CORRECTED-TREASURIES-U.S. bond prices rise as higher yields draw buyers

the first quarter of 2014. Four of them reckoned the Fed
Tuesday, 10 Dec 2013 | 5:04 PM ET

(Replaces outdated headline)

* U.S. sale of $30 billion three-year notes is well bid

* Fed buys $1.40 billion long-dated TIPS for QE3

NEW YORK, Dec 10 (Reuters) - U.S. Treasuries prices rose on Tuesday as traders covered short positions and portfolio managers, tempted by yields near the high end of the range, extended duration going into year-end. The motivated buyers helped create a solid bid for the Treasury's sale of three-year notes, the first of three coupon auctions this week. The Treasury will sell 10-year notes on Wednesday and a re-opened 30-year issue on Thursday. "A lot of people are short and you're seeing some end-of-year buying taking place," said Wilmer Stith, portfolio manager of the Wilmington Broad Market Bond Fund. "If you think the 10-year Treasury yield is in a range between 2.5 percent and 3 percent, we were in the upper part of that range over the last couple of days," he noted. Without anything definite to point to a Fed tapering of purchases in December or even January, people figure yields could go down to the center of the range, making yields at the higher end of the range look appealing, Stith said. "Also, people are short their duration bogeys," he said, referring to the amount of duration sought in a portfolio, "and they are using the higher yields as an opportunity to extend to year end." Stith said the nature and timing of when the Fed will trim or reduce its $85 billion a month in purchases of Treasuries and mortgage-backed securities remains the market's main focus. But he cautioned that for policy cues, the Fed isn't just looking "myopically" at the unemployment rate. "They are also looking at these broader thematic aspects of the labor market that aren't really improving that much, including disappointing labor market participation," he said. "We are also on the eve of nominating the most dovish Fed chairperson in the history of the Fed so you'd think the market would put this tapering issue in its proper context," he said. "If the Fed trims its purchases by $5 billion or $10 billion a month, it doesn't seem like such a big deal." Indeed, Stith and others said yields, which rose earlier this year when the market mistakenly concluded tapering was in the immediate offing, might already have accounted for fewer purchases by the Fed. "Credit spreads are quite a bit tighter and financials are trading inside of industrials," said Susan Gibbons, vice president and portfolio manager, fixed income, at RBC Global Asset Management, referring to the corporate bond market. "That tells me that credit markets are not concerned about taper." Even if the Fed were to signal a pullback in bond purchases, policy-makers will likely opt for a small one so as not to prompt a bond market sell-off that would send long-term interest rates higher and hurt the housing market. Eighteen of the 21 primary dealers or banks that do businesses directly with the Fed, polled on Friday by Reuters, expected the U.S. central bank would pare back its $85 billion monthly purchases of Treasuries and mortgage-backed securities might decide on tapering after its meeting next week.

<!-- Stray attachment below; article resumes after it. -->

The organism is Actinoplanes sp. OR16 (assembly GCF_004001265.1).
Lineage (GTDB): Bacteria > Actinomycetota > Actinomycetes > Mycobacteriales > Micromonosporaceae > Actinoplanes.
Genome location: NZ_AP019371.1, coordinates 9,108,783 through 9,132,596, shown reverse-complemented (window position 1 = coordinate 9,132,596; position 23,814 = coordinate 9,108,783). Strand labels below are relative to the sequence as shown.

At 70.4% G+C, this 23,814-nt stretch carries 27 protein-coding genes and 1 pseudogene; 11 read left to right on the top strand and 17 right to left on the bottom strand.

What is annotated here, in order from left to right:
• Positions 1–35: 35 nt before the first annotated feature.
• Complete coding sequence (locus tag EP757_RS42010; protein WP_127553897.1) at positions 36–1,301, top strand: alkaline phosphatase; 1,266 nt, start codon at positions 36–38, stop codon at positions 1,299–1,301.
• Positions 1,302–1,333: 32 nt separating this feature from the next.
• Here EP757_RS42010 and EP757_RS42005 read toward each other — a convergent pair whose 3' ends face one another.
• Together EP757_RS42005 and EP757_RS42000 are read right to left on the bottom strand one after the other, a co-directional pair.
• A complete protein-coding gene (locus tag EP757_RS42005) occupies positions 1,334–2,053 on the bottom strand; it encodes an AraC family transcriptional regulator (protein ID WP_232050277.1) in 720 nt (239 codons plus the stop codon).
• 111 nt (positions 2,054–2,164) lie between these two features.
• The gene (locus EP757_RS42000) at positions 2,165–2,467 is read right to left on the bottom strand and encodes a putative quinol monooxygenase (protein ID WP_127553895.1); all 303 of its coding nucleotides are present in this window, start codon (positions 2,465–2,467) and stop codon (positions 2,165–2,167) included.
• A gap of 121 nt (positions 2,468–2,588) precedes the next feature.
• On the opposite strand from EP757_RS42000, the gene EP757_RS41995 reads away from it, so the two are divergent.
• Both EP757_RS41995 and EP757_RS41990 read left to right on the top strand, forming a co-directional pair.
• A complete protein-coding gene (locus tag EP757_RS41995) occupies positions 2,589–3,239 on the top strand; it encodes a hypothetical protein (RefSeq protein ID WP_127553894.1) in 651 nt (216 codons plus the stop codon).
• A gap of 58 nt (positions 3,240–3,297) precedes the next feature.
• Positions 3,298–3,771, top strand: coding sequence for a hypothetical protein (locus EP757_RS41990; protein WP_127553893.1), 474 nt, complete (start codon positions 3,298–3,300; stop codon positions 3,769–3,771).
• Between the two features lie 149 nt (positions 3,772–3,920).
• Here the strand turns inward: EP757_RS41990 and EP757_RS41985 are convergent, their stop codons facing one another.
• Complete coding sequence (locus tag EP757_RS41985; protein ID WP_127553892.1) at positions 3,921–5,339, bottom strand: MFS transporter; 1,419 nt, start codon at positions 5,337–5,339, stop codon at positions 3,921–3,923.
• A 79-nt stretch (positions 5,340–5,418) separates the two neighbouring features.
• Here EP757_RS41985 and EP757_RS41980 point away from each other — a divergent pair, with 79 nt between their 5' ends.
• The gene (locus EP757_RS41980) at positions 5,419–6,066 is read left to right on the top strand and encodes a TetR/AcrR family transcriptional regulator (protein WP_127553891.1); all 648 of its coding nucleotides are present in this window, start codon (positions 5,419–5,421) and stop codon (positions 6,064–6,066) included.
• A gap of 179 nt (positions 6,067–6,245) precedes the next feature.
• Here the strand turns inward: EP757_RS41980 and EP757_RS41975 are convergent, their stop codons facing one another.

Tuesday's economic figures on wholesale inventories and job openings supported the view that conditions might have improved enough for the Fed to start scaling back its QE3 bond purchases.

The U.S. central bank on Tuesday bought four issues of Treasuries Inflation Protected Securities, worth $1.40 billion as a part of its intended $45 billion in government debt purchases in December. The benchmark 10-year note rose 11/32 in price to yield 2.80 percent. The 10-year yield had climbed to 2.93 percent on Friday, the highest since Sept. 11, in a reaction to a stronger-than-forecast jobs report for November. The 30-year Treasury bond was last up 23/32 in price after rising more than 1 point earlier. The 30-year yield eased to 3.830 percent after hitting 3.980 percent last Friday.

(Additional reporting by Richard Leong; Editing by Chizu Nomiyama and Meredith Mazzilli)